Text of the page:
Health Letter, March 2018
By Michael Carome, M.D
If you’re not outraged,
you’re not paying attention!
Read what Public Citizen has to say about the biggest blunders and outrageous offenses in the world of public health, published monthly in Health Letter.
With the rampant disregard for ethics within President Donald Trump’s administration, competition is fierce for the award for most egregious financial conflicts of interest among his executive branch political appointees and senior advisers. But within the public health arena, former Centers for Disease Control and Prevention (CDC) director Brenda Fitzgerald became the leading contender after the stunning disclosure — first reported by Politico on Jan. 30 — that she had purchased stock in a tobacco company after taking the helm of the agency. Within hours of the revelation, Fitzgerald was forced to resign from her post.
As the nation’s leading public health agency, the CDC is charged with saving lives and protecting people from health threats. A major focus of the agency in fulfilling this mission is preventing and reducing tobacco use — the leading cause of preventable disease and death in the U.S. Having a CDC leader invest in tobacco company stocks is strikingly incompatible with that charge.
In fact, prior to the disclosure of her recent tobacco company investment, Fitzgerald already was facing increasing scrutiny from members of Congress regarding her and her husband’s failure to promptly divest their financial holdings that existed at the time of her appointment to be CDC director in July of last year.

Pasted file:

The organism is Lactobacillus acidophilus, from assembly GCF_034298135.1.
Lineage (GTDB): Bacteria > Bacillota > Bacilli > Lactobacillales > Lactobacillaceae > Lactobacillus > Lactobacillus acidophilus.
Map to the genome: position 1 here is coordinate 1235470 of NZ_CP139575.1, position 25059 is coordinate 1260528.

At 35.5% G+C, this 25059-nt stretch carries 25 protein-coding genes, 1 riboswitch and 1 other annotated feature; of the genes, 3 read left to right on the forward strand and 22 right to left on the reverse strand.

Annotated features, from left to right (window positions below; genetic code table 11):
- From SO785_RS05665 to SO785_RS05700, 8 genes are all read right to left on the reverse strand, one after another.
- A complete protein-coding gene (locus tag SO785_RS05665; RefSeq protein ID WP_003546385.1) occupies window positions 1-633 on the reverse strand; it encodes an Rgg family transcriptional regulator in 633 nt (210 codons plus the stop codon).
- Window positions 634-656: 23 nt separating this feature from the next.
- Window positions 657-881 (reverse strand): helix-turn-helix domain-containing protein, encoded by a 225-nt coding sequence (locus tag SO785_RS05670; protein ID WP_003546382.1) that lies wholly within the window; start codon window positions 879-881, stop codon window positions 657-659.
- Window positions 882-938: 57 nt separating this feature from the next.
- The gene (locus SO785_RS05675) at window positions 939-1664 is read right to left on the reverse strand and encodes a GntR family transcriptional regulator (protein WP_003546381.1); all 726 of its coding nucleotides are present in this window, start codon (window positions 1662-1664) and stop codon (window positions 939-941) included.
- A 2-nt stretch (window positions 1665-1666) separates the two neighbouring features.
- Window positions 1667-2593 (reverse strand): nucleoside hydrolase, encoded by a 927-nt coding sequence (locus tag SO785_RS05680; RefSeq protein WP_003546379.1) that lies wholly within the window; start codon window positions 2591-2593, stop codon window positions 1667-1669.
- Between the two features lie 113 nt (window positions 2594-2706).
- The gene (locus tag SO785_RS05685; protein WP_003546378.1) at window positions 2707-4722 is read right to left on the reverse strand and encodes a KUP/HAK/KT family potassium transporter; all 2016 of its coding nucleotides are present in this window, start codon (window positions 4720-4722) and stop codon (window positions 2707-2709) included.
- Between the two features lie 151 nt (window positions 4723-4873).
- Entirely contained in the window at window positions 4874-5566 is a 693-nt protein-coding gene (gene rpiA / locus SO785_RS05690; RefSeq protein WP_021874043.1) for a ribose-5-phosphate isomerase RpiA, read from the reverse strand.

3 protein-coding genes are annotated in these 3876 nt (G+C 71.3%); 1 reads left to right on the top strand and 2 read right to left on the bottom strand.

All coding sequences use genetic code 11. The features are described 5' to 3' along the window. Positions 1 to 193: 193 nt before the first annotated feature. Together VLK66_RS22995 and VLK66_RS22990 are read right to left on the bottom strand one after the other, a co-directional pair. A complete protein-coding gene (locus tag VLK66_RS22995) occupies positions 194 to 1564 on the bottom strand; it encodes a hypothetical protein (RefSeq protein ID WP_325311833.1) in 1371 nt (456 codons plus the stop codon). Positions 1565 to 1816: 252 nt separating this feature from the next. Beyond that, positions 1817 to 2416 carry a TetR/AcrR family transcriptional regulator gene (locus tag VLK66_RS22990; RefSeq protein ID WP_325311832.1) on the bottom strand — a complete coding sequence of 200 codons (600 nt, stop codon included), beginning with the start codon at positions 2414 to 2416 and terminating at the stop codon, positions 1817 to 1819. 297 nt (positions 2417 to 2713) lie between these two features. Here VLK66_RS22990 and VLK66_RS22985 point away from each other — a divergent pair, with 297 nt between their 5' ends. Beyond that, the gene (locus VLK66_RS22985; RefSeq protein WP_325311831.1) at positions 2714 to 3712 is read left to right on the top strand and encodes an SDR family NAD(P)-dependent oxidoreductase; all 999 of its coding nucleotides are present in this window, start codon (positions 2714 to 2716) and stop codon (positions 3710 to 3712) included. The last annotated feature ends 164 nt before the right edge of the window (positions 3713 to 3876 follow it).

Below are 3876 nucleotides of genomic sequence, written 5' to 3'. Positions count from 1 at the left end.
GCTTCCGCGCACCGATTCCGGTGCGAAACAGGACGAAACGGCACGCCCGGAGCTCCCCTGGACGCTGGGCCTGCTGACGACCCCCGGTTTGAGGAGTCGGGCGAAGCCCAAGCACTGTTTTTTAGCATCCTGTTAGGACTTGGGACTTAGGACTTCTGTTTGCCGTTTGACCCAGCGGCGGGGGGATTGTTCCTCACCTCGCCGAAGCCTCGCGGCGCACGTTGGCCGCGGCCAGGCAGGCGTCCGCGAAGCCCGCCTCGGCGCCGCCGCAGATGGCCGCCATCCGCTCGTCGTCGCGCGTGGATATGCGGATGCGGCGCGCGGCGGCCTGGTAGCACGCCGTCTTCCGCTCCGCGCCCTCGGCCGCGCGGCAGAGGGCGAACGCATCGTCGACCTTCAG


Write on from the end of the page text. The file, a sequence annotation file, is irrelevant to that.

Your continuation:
For example, Politico reported on Jan. 18 that conflicts of interests involving her and her husband’s more than $300,000 investments in GW Ventures and Greenway Messenger were preventing Fitzgerald from testifying before Congress on many key issues, such as cancer detection and aspects of the opioid crisis. Members of the U.S. Senate Committee on Health, Education, Labor and Pensions — including Sen. Patty Murray, the top Democrat on the committee — expressed frustration about Fitzgerald’s ongoing recusals because of her financial conflicts of interest.
Within this context, it was simply shocking to learn that after her appointment as CDC director, Fitzgerald purchased stock in global giant Japan Tobacco, as well as in food, pharmaceutical and health insurance companies, each of which created additional conflicts of interest.
Fitzgerald claimed that the tobacco company stock purchase was made by her portfolio manager without her knowledge at the time. However, as Craig Holman, the government affairs lobbyist for Public Citizen, told The New York Times, not knowing about the investments a manager is making on your behalf is not an excuse. “You cannot just say the manager can do whatever he or she wants to do as long as I don’t know about it,” he said to the Times. “That’s not the conflict of interest code.”
Indeed, as soon as Fitzgerald became aware that Trump was considering appointing her to be CDC director, she should have provided her portfolio manager with explicit, detailed instructions not to invest in tobacco or any other companies that would have created further conflicts of interest with her role as CDC head and should have ensured that those instructions were followed.
Fitzgerald’s resignation was the only tenable response to her abject failure to comply with federal ethics laws. One would hope that Trump’s next appointee for CDC director will not be encumbered by similar financial conflicts of interest. But don’t count on it.